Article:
Around 5 million children in the central Sahel face a growing humanitarian crisis, according to a new report
Africa’s semi-arid Sahel region, which lies between the Sahara desert and the humid savannahs of sub-Saharan Africa, has the highest rate of child marriage in the world, according to a new report by non-profit ‘Save the Children’.
Around five million children across Burkina Faso, Mali and Niger in the central Sahel region of west Africa face a growing humanitarian crisis that could result in more such marriages, the report has said.
The crisis is driven by protracted conflict, climate-related drought, famine and the novel coronavirus disease (COVID-19) pandemic, according to the report.
The Sahel, which stretches from the Atlantic Ocean to the Red Sea, consists of 10 countries — Senegal, Mauritania, Mali, Burkina Faso, Algeria, Niger, Nigeria, Chad, Sudan and Eritrea.
The rate of child marriage in the report was calculated based on the number of women aged 20-24 years, who were married before the age of 18.
At least 10 million more girls are at a risk of being forced into marriage due to the COVID-19 pandemic, according to an analysis by the United Nations International Children’s Emergency Fund (Unicef) released in March this year.
Some 34 per cent of girls in Africa are married before they reach the age of 18, according to the Unicef.
The national rate of child marriage in Nigeria, Africa’s most populated country and located partially in the Sahel, is 43.4 per cent, according to Nigeria Demographic and Health Survey 2018.
The rate is higher among girls living in rural areas, compared to girls in urban areas.
The ‘Save the Children’ report also noted that intersecting drivers, such as poverty and protection risks, also resulted in refugee girls from West Asia and North Africa experiencing higher and increasing child marriage rates than girls from host communities.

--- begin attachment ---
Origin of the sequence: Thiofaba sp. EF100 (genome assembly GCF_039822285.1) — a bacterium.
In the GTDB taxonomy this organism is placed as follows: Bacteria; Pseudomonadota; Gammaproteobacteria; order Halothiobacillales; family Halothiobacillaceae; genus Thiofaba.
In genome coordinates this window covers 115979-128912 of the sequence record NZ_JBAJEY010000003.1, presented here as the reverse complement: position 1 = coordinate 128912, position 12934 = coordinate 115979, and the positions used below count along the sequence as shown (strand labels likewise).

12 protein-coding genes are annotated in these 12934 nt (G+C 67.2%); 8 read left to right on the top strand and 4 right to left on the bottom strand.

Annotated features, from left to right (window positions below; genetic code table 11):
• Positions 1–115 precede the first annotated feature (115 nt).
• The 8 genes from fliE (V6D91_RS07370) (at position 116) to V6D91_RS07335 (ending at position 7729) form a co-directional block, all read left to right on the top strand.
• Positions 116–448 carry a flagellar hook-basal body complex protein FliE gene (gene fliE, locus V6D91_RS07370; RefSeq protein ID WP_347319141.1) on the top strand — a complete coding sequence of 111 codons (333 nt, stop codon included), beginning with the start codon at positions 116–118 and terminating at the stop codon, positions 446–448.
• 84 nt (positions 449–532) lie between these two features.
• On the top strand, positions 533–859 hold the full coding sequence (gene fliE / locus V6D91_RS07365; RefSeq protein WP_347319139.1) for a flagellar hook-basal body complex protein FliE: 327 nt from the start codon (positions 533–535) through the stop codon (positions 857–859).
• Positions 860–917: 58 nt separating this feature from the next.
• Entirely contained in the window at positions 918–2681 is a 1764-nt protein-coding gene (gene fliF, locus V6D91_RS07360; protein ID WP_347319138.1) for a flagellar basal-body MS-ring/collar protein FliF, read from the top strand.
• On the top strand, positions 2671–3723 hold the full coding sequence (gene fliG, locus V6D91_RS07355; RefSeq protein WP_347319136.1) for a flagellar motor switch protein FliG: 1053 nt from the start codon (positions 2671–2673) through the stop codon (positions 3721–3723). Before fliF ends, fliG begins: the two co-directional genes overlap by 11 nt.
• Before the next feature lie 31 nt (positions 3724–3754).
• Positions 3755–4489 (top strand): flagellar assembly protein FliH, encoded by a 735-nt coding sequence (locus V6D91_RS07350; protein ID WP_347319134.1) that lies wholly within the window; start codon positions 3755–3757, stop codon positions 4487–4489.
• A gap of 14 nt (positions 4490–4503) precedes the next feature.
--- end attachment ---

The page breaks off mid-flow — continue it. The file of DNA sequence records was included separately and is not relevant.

The report found that school closures appeared to have had a direct impact on the increasing rates and risks of child marriage in the Dominican Republic, Egypt, Ethiopia, Lebanon, Niger and Somalia.
COVID-19 pandemic conditions had enabled an increase in female genital mutilation / cutting (FGM/C) in some places, according to the report. In countries like Somalia, families took advantage of school closures to carry out FGM/C so that girls had time to recover, without missing school or their absence being noticed.
‘Save the Children’ and the European Union have launched a landmark programme in response to the Sahel crises. The programme trains teachers in child rights, child safeguarding and how to deliver psychosocial first aid and mental health support.
Community child protection committees have been set up under the programme. These link up to the schools so children in need of case management can be referred. The programme also provides school supplies and runs catch-up lessons.
The report, titled Global Girlhood Report 2021: Girls’ Rights in Crisis, released October 10, 2021.
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